sub $0x100, %esp
    xor %ecx, %ecx

    mov %cl,(%esp,%ecx,1)
    inc %cl
    jne loop1

    xor %eax, %eax
    mov $0xdeadbeef, %edx

    add (%esp,%ecx,1),%al
    add %dl,%al
    ror $0x8, %edx
    mov (%esp,%ecx,1),%bl
    mov (%esp,%eax,1),%bh
    mov %bl,(%esp,%eax,1)
    mov %bh,(%esp,%ecx,1)
    inc %cl
    jne loop2
    jmp l2

    mov %esp, %ebx
    add $0x4, %ebx
    pop %esp
    pop %eax
    cmp $0x41414141,%eax
    jne quit
    pop %eax
    cmp $0x42424242,%eax
    jne quit
    pop %edx
    mov %edx,%ecx
    mov %esp,%esi
    mov %ebx,%edi
    sub %ecx,%edi
    rep movsb %ds:(%esi),%es:(%edi)
    mov %ebx,%esi
    mov %edx,%ecx
    mov %ebx,%edi
    sub %ecx,%edi
    xor %eax,%eax
    xor %ebx,%ebx
    xor %edx,%edx

    inc %al
    add (%esi,%eax,1),%bl
    mov (%esi,%eax,1),%dl
    mov (%esi,%ebx,1),%dh
    mov %dh,(%esi,%eax,1)
    mov %dl,(%esi,%ebx,1)
    add %dh, %dl
    xor %dh,%dh
    mov (%esi,%edx,1),%bl
    mov (%edi),%dl
    xor %bl,%dl
    mov %dl,(%edi)
    inc %edi
    dec %ecx
    jne loop3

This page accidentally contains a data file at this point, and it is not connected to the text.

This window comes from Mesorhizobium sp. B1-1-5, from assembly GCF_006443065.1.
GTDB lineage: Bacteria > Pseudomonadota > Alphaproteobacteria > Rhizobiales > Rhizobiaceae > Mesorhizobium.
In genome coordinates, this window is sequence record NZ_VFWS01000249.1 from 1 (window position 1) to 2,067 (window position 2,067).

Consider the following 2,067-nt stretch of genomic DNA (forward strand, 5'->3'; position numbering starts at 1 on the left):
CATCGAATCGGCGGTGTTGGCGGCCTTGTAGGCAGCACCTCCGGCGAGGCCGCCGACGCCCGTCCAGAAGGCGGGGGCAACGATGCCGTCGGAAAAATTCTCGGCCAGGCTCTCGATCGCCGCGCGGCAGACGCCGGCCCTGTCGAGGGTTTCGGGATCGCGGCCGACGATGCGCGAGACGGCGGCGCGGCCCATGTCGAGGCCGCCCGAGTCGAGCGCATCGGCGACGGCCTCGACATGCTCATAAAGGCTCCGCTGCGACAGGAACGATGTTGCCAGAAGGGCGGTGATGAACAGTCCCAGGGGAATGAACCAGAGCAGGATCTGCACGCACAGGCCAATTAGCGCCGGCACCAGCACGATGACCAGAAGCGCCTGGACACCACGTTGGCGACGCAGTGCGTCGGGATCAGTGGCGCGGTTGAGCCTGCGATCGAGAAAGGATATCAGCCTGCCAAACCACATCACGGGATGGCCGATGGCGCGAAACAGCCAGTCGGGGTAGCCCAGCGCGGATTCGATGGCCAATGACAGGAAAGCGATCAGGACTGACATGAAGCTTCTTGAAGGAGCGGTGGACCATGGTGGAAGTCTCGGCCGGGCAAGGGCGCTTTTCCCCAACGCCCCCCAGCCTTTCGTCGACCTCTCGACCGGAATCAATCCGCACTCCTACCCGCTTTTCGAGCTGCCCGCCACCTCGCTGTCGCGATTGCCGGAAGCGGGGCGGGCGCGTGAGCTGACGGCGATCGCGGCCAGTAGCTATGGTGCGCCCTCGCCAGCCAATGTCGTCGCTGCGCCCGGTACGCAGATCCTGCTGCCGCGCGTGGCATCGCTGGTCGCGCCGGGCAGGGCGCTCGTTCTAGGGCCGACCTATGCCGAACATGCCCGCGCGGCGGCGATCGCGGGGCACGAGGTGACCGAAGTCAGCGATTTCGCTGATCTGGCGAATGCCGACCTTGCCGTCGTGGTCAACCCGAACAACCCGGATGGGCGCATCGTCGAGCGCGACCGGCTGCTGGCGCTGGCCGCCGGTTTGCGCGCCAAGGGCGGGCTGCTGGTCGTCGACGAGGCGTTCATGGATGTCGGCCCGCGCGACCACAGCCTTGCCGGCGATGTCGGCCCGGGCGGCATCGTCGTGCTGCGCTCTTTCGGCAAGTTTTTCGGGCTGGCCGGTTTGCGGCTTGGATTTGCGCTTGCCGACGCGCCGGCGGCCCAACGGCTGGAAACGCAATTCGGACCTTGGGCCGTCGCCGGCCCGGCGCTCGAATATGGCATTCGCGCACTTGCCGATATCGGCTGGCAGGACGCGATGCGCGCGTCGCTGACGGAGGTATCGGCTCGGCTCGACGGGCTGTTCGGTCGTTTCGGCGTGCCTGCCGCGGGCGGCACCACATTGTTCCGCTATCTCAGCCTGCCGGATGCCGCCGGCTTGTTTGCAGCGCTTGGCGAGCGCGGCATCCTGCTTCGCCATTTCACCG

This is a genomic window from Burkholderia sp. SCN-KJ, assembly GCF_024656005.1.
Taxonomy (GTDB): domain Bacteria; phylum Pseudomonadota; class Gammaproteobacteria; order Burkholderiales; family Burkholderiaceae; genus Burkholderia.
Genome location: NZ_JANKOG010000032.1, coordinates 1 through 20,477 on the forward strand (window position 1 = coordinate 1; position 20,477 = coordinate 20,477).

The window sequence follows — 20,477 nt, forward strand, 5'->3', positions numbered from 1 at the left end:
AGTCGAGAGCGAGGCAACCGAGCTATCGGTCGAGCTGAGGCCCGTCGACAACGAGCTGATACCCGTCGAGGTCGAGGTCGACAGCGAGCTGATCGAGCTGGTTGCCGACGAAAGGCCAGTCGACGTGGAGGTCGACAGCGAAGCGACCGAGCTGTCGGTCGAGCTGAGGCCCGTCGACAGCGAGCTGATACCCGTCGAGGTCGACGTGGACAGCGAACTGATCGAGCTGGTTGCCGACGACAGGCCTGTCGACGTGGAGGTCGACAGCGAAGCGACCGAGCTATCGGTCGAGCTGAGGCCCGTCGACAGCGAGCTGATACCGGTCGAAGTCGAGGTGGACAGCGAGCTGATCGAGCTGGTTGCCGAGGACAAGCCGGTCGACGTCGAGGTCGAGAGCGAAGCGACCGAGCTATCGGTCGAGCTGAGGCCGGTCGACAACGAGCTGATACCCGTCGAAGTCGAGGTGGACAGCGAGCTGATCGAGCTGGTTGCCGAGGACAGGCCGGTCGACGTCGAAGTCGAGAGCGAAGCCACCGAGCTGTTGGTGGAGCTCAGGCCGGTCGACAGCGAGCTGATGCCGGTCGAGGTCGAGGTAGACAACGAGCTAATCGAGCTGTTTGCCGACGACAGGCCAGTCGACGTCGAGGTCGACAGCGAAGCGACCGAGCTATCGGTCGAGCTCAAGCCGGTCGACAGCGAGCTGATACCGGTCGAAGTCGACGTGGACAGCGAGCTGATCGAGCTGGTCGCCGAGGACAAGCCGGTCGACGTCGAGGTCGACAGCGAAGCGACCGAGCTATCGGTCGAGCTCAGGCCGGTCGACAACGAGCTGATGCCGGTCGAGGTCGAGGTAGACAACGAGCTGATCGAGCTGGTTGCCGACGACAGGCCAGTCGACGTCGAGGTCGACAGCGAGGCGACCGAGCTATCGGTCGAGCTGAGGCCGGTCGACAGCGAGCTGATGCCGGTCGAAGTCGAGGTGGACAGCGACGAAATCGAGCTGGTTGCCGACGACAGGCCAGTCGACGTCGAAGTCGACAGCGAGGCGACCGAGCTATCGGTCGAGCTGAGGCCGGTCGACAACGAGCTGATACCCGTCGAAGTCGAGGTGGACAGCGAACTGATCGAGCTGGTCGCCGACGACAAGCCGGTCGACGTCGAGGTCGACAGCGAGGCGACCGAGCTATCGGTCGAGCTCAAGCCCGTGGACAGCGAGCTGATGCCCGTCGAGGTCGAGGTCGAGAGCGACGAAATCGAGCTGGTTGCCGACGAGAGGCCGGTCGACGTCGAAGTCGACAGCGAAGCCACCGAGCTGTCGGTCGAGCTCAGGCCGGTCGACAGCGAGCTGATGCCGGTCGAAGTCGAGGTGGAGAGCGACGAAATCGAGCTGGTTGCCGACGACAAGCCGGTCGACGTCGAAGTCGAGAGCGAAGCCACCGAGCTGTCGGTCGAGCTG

xor %ebx,%ebx
    mov %ebx,%eax
    inc %al
    int $0x80

    call func1

    .byte 0x41, 0x41, 0x41, 0x41

The first thing I looked at was the int 0×80 call. This is how (well, one way) you make a system call on Linux. The %ebx register is always zero, and %eax is one. This handy website shows that such a syscall results in a call to sys_exit(). Thus I added the label quit to this bit of code.

At a high level, we then have a loop at loop1 that initializes some data on the stack; loop2, which performs some unknown calculation on that array; func1, a function which itself performs another loop. A close inspection reveals that func1 uses the output of loop2 as an input, along with data at the end of the program, beginning with 0×41414141.

Deciphering loop2 is an interesting exercise. The initializer creates a 256-byte character array with sequential values from 0 to 255. Then it uses the value 0xdeadbeef to generate an index in %eax, which is used here:

    mov (%esp,%ecx,1),%bl
    mov (%esp,%eax,1),%bh
    mov %bl,(%esp,%eax,1)
    mov %bh,(%esp,%ecx,1)

This is a swap operation, so after 256 iterations, the array will have been permuted. This looked to me like some kind of random shuffle, with 0xdeadbeef as a seed, but I was unfamiliar with its actual purpose. I wrote a C version just to make it clearer:

int firstpart(unsigned char *x, size_t len)
    int i;
    unsigned char tmp, a = 0;
    uint32_t d = 0xdeadbeef;